CoreLogic’s latest data has shown that despite discounting levels stabilising, there is yet to be a “noticeable improvement” in a reduction in discounting levels.
The figures, based on a rolling three-month median, measure the difference between original list prices and ultimate sale prices, with the national median at 5.9 per cent as of July 2019.
While that figure has stabilised over recent months, it’s still a big difference from July 2018’s results of 4.9 per cent discounting, with this year’s figures the largest they have been since August 2011.
The report said that “the heightened discounting is reflective of the weaker housing conditions over the past year, and the increasing level of discount has recently ceased as housing conditions have improved”.
Overall, the capital cities of Australia have recorded slight reductions in discounting levels in recent months, at 6.1 per cent.
This figure is slightly lower than the recent peak of 6.3 per cent but is higher than last July’s figure of 5.1 per cent.
In regional areas, discounting has increased by 0.9 per cent to 5.6 per cent as conditions have “deteriorated”, according to CoreLogic’s report, with July’s figures the largest since March 2013.
“The increase in discounting levels over the past year is reflective of the weakening housing market conditions,” the report read.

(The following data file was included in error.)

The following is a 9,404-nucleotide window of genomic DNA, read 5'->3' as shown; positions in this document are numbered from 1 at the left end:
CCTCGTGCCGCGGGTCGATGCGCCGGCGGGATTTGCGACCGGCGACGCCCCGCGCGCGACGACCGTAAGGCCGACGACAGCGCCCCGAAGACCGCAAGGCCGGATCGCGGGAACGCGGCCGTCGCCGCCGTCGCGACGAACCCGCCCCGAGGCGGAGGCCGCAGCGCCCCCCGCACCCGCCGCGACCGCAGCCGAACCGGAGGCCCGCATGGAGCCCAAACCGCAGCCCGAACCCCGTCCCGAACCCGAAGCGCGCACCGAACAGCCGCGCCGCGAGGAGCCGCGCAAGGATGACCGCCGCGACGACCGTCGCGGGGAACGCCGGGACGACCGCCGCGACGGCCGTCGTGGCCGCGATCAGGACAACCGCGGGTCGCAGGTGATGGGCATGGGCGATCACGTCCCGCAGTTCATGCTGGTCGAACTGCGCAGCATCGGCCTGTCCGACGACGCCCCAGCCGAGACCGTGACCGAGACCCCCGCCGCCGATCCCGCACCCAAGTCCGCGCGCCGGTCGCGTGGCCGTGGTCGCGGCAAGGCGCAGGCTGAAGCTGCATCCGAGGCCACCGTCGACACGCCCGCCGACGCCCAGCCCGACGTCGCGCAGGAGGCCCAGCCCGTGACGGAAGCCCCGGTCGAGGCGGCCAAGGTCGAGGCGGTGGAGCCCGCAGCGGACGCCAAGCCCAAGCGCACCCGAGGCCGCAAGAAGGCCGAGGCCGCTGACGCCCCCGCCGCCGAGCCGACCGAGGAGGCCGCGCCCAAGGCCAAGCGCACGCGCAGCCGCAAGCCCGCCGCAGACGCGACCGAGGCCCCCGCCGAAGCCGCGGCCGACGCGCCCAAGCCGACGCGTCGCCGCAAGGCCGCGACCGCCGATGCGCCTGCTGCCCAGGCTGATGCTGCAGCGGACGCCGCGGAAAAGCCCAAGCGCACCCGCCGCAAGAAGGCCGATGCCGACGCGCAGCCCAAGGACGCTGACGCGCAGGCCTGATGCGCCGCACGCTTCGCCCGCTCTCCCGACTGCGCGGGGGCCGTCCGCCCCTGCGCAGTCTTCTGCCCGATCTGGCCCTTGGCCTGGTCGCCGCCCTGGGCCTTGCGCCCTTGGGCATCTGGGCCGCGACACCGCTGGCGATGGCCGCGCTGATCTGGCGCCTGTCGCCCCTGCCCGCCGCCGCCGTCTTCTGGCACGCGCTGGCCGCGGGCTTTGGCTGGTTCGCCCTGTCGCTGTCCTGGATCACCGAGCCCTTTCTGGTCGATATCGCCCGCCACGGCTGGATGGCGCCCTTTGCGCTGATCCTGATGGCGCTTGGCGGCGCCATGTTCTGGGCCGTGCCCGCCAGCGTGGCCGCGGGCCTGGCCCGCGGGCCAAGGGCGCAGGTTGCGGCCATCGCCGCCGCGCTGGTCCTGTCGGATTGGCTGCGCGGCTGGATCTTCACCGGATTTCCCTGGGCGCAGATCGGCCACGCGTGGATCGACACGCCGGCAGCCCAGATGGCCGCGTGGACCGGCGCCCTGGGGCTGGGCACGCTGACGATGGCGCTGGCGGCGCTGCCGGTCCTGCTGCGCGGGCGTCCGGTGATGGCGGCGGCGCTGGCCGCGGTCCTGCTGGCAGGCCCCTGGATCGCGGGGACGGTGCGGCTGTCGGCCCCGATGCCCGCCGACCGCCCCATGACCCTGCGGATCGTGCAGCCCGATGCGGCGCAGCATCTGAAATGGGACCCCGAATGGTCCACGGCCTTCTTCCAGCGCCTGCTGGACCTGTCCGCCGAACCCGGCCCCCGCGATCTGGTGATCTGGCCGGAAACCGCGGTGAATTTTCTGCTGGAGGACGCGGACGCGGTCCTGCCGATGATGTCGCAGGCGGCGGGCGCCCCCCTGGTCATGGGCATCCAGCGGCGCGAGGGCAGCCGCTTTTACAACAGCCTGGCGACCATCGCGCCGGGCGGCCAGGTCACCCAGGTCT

“Certain capital cities are already showing signs that discounting levels are reducing, and with a housing recovery expected to continue, discounts should reduce further.
“Of course, lower interest rates and changed lending rules have enabled more buyers in the market, and at this point, the volume for stock remains low. As a result, negotiations in the marketplace are swinging from being in favour of the buyer to being more in favour of the seller and that is likely to also contribute to reduced levels of discounting over the coming year.”
In five months, Sydney’s peak discounting levels of 7.7 per cent have fallen to 6.3 per cent in July. However, these figures are still the highest they’ve been since 2007.
It’s a similar story for Melbourne, whose own figures dropped from 7.1 per cent in February to 6.5 per cent in July but are still the highest recorded in 12 years.